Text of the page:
Heather and Jon Armstrong made a divorce announcement yesterday on the heels of their separation announcement last spring. The identical posts on their blogs, Dooce and Blurbomat, both had comments closed, and both clearly outlined how they hoped their news would be treated by their readers.
Mark Twain asked for 100 years to pass to have his autobiography published in what he hoped would be a more open-minded era (he had unpopular feelings about events of the time). But a stronger reason may have been this: Even if he was telling the absolute truth, with no fish stories that could be challenged by his peers, Twain may have felt uncomfortable being his true self and speaking openly about people who had a chance to read about themselves in print.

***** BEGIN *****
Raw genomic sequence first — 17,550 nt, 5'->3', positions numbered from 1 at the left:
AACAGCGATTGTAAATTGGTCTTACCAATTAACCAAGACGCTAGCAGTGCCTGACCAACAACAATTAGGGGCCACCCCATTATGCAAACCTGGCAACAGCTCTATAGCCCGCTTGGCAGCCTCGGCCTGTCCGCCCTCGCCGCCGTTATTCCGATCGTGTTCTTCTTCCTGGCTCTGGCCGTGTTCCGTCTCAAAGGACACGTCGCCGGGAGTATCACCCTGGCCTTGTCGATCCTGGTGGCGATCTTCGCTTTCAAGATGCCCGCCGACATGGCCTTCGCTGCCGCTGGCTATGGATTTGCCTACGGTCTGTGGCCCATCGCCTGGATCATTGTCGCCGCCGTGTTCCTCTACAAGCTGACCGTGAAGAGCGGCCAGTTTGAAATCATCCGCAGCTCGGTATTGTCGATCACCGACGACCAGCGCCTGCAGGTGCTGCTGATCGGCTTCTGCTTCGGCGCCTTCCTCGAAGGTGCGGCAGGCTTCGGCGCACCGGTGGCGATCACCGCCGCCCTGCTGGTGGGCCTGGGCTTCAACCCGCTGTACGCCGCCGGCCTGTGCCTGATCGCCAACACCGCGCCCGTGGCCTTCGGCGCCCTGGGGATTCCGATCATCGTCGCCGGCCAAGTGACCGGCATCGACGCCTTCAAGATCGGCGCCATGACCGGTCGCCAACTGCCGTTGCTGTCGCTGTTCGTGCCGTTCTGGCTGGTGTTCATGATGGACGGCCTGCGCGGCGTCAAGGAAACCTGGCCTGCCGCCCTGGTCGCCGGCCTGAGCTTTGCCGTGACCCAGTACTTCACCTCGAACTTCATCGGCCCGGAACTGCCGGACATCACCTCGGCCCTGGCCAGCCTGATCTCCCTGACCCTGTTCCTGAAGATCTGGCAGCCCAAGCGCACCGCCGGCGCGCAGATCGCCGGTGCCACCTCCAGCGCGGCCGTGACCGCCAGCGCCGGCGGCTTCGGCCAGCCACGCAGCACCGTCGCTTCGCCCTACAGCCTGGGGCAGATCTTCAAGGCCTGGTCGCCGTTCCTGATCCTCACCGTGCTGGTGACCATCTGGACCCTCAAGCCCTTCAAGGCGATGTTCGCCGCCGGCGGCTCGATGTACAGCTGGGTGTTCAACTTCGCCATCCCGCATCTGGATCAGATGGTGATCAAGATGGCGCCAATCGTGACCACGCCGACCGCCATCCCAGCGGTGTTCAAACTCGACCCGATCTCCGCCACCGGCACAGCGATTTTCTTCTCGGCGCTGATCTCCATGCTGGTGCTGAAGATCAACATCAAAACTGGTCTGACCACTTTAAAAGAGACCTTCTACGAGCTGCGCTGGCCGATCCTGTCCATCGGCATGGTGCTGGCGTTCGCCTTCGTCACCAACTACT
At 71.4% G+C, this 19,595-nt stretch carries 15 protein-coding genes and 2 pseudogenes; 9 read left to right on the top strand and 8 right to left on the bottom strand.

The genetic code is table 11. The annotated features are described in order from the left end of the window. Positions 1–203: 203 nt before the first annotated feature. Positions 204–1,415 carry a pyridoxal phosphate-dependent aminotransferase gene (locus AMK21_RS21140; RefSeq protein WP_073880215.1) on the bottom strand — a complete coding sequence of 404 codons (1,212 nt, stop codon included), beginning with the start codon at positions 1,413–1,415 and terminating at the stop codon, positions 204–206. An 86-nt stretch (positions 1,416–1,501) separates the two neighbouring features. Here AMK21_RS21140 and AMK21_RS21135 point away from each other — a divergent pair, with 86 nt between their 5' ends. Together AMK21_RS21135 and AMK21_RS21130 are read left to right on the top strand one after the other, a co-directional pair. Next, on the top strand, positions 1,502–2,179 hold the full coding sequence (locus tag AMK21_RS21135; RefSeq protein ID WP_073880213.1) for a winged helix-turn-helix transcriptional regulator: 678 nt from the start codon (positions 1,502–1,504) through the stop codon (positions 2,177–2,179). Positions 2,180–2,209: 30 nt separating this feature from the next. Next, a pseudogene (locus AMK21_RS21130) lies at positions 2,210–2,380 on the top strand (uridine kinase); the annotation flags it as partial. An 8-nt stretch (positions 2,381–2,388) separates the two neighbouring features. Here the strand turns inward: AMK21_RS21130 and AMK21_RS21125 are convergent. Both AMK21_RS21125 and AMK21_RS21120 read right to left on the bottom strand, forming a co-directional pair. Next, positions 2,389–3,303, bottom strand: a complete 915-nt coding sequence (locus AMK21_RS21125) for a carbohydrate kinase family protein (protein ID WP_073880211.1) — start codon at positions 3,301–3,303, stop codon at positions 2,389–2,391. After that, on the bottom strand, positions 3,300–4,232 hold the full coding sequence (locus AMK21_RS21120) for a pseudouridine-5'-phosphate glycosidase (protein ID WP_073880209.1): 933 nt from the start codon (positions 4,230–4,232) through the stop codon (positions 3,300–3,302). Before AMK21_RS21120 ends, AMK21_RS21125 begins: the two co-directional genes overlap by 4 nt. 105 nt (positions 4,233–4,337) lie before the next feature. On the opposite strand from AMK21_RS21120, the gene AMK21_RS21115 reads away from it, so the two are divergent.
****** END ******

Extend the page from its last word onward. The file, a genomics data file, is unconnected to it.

It's an idea that bloggers know all too well. You start writing for yourself, and within a few posts, you realize that your story is also tied to many other people. Some of those people will be excited to see themselves described through a blogger's eyes (especially when it's a good story), but more than one blogger has seen the negative consequences of writing about other people.
Hot on the heels of her quadruple-win at the 2008 Weblog Awards, I am pleased to announce that Heather Armstrong (aka Dooce) is returning to BlogHer '08 this July in San Francisco.
Heather was part of the very first BlogHer "Naked" session at the inaugural conference in 2005, and spoke about the ups, downs and late nights of monetizing your blog in 2006.